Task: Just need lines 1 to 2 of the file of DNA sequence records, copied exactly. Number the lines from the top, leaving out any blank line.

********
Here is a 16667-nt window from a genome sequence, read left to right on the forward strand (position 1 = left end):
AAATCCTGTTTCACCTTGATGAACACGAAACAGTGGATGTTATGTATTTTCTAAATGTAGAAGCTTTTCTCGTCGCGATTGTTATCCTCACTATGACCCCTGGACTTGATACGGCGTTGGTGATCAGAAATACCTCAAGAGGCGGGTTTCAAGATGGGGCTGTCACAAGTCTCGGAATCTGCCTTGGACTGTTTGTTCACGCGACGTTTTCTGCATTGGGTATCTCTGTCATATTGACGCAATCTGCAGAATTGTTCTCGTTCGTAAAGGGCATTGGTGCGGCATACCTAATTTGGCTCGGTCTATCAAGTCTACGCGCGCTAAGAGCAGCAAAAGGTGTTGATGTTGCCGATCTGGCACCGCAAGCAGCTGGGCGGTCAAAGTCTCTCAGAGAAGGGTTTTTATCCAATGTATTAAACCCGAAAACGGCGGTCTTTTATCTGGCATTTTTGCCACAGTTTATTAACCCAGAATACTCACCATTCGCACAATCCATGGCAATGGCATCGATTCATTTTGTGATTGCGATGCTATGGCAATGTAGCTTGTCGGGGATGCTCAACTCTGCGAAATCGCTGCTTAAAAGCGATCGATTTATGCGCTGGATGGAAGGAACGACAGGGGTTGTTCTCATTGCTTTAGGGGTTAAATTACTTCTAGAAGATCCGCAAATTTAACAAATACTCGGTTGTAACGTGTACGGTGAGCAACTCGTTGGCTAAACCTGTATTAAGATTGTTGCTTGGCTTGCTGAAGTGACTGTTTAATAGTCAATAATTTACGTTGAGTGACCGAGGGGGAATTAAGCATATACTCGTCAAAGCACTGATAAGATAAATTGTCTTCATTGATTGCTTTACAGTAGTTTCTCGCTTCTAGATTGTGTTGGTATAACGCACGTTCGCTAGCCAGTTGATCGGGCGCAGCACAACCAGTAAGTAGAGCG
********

Here is a 16667-nt window from a genome sequence, read left to right on the forward strand (position 1 = left end):
AAATCCTGTTTCACCTTGATGAACACGAAACAGTGGATGTTATGTATTTTCTAAATGTAGAAGCTTTTCTCGTCGCGATTGTTATCCTCACTATGACCCCTGGACTTGATACGGCGTTGGTGATCAGAAATACCTCAAGAGGCGGGTTTCAAGATGGGGCTGTCACAAGTCTCGGAATCTGCCTTGGACTGTTTGTTCACGCGACGTTTTCTGCATTGGGTATCTCTGTCATATTGACGCAATCTGCAGAATTGTTCTCGTTCGTAAAGGGCATTGGTGCGGCATACCTAATTTGGCTCGGTCTATCAAGTCTACGCGCGCTAAGAGCAGCAAAAGGTGTTGATGTTGCCGATCTGGCACCGCAAGCAGCTGGGCGGTCAAAGTCTCTCAGAGAAGGGTTTTTATCCAATGTATTAAACCCGAAAACGGCGGTCTTTTATCTGGCATTTTTGCCACAGTTTATTAACCCAGAATACTCACCATTCGCACAATCCATGGCAATGGCATCGATTCATTTTGTGATTGCGATGCTATGGCAATGTAGCTTGTCGGGGATGCTCAACTCTGCGAAATCGCTGCTTAAAAGCGATCGATTTATGCGCTGGATGGAAGGAACGACAGGGGTTGTTCTCATTGCTTTAGGGGTTAAATTACTTCTAGAAGATCCGCAAATTTAACAAATACTCGGTTGTAACGTGTACGGTGAGCAACTCGTTGGCTAAACCTGTATTAAGATTGTTGCTTGGCTTGCTGAAGTGACTGTTTAATAGTCAATAATTTACGTTGAGTGACCGAGGGGGAATTAAGCATATACTCGTCAAAGCACTGATAAGATAAATTGTCTTCATTGATTGCTTTACAGTAGTTTCTCGCTTCTAGATTGTGTTGGTATAACGCACGTTCGCTAGCCAGTTGATCGGGCGCAGCACAACCAGTAAGTAGAGCG